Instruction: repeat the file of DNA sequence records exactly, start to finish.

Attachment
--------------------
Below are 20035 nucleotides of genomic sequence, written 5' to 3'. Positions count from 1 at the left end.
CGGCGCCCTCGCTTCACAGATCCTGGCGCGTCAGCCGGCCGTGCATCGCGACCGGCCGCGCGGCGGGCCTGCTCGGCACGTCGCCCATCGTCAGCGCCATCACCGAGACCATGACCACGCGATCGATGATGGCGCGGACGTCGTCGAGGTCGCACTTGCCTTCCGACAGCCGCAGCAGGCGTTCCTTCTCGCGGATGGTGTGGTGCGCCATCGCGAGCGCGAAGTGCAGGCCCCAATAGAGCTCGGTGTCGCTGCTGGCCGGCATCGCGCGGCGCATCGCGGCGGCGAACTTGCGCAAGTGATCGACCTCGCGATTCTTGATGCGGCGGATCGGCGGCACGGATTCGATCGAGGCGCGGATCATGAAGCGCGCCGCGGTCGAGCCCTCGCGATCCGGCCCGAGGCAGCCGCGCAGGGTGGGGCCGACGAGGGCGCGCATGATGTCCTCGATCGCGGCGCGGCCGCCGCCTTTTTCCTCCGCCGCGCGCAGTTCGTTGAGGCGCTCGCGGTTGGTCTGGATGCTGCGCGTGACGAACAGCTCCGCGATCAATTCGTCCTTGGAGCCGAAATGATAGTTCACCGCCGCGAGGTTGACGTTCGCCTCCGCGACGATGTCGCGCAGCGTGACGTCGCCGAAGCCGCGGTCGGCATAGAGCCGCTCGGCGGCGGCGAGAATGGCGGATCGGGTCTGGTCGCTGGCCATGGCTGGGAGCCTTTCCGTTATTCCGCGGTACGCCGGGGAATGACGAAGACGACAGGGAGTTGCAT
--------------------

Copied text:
Below are 20035 nucleotides of genomic sequence, written 5' to 3'. Positions count from 1 at the left end.
CGGCGCCCTCGCTTCACAGATCCTGGCGCGTCAGCCGGCCGTGCATCGCGACCGGCCGCGCGGCGGGCCTGCTCGGCACGTCGCCCATCGTCAGCGCCATCACCGAGACCATGACCACGCGATCGATGATGGCGCGGACGTCGTCGAGGTCGCACTTGCCTTCCGACAGCCGCAGCAGGCGTTCCTTCTCGCGGATGGTGTGGTGCGCCATCGCGAGCGCGAAGTGCAGGCCCCAATAGAGCTCGGTGTCGCTGCTGGCCGGCATCGCGCGGCGCATCGCGGCGGCGAACTTGCGCAAGTGATCGACCTCGCGATTCTTGATGCGGCGGATCGGCGGCACGGATTCGATCGAGGCGCGGATCATGAAGCGCGCCGCGGTCGAGCCCTCGCGATCCGGCCCGAGGCAGCCGCGCAGGGTGGGGCCGACGAGGGCGCGCATGATGTCCTCGATCGCGGCGCGGCCGCCGCCTTTTTCCTCCGCCGCGCGCAGTTCGTTGAGGCGCTCGCGGTTGGTCTGGATGCTGCGCGTGACGAACAGCTCCGCGATCAATTCGTCCTTGGAGCCGAAATGATAGTTCACCGCCGCGAGGTTGACGTTCGCCTCCGCGACGATGTCGCGCAGCGTGACGTCGCCGAAGCCGCGGTCGGCATAGAGCCGCTCGGCGGCGGCGAGAATGGCGGATCGGGTCTGGTCGCTGGCCATGGCTGGGAGCCTTTCCGTTATTCCGCGGTACGCCGGGGAATGACGAAGACGACAGGGAGTTGCAT